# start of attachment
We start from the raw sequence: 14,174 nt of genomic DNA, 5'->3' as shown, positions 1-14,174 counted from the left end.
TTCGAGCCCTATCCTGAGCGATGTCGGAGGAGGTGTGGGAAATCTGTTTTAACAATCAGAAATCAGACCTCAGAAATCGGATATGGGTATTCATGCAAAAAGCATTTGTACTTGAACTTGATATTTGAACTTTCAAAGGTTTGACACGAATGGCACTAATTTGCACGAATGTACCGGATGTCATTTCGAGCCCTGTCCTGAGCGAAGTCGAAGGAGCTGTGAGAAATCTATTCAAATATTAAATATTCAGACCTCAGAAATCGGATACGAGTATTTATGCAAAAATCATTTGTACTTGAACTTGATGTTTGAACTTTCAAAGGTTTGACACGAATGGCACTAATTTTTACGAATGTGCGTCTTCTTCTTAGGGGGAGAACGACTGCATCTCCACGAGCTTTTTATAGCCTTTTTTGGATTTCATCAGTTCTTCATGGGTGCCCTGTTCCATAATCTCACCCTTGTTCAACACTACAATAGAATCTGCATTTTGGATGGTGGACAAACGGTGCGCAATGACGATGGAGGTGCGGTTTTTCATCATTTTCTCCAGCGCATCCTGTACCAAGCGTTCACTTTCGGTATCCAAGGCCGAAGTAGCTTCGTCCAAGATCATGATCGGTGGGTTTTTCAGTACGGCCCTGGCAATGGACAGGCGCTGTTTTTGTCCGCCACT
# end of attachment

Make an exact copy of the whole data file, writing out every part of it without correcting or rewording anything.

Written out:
We start from the raw sequence: 14,174 nt of genomic DNA, 5'->3' as shown, positions 1-14,174 counted from the left end.
TTCGAGCCCTATCCTGAGCGATGTCGGAGGAGGTGTGGGAAATCTGTTTTAACAATCAGAAATCAGACCTCAGAAATCGGATATGGGTATTCATGCAAAAAGCATTTGTACTTGAACTTGATATTTGAACTTTCAAAGGTTTGACACGAATGGCACTAATTTGCACGAATGTACCGGATGTCATTTCGAGCCCTGTCCTGAGCGAAGTCGAAGGAGCTGTGAGAAATCTATTCAAATATTAAATATTCAGACCTCAGAAATCGGATACGAGTATTTATGCAAAAATCATTTGTACTTGAACTTGATGTTTGAACTTTCAAAGGTTTGACACGAATGGCACTAATTTTTACGAATGTGCGTCTTCTTCTTAGGGGGAGAACGACTGCATCTCCACGAGCTTTTTATAGCCTTTTTTGGATTTCATCAGTTCTTCATGGGTGCCCTGTTCCATAATCTCACCCTTGTTCAACACTACAATAGAATCTGCATTTTGGATGGTGGACAAACGGTGCGCAATGACGATGGAGGTGCGGTTTTTCATCATTTTCTCCAGCGCATCCTGTACCAAGCGTTCACTTTCGGTATCCAAGGCCGAAGTAGCTTCGTCCAAGATCATGATCGGTGGGTTTTTCAGTACGGCCCTGGCAATGGACAGGCGCTGTTTTTGTCCGCCACT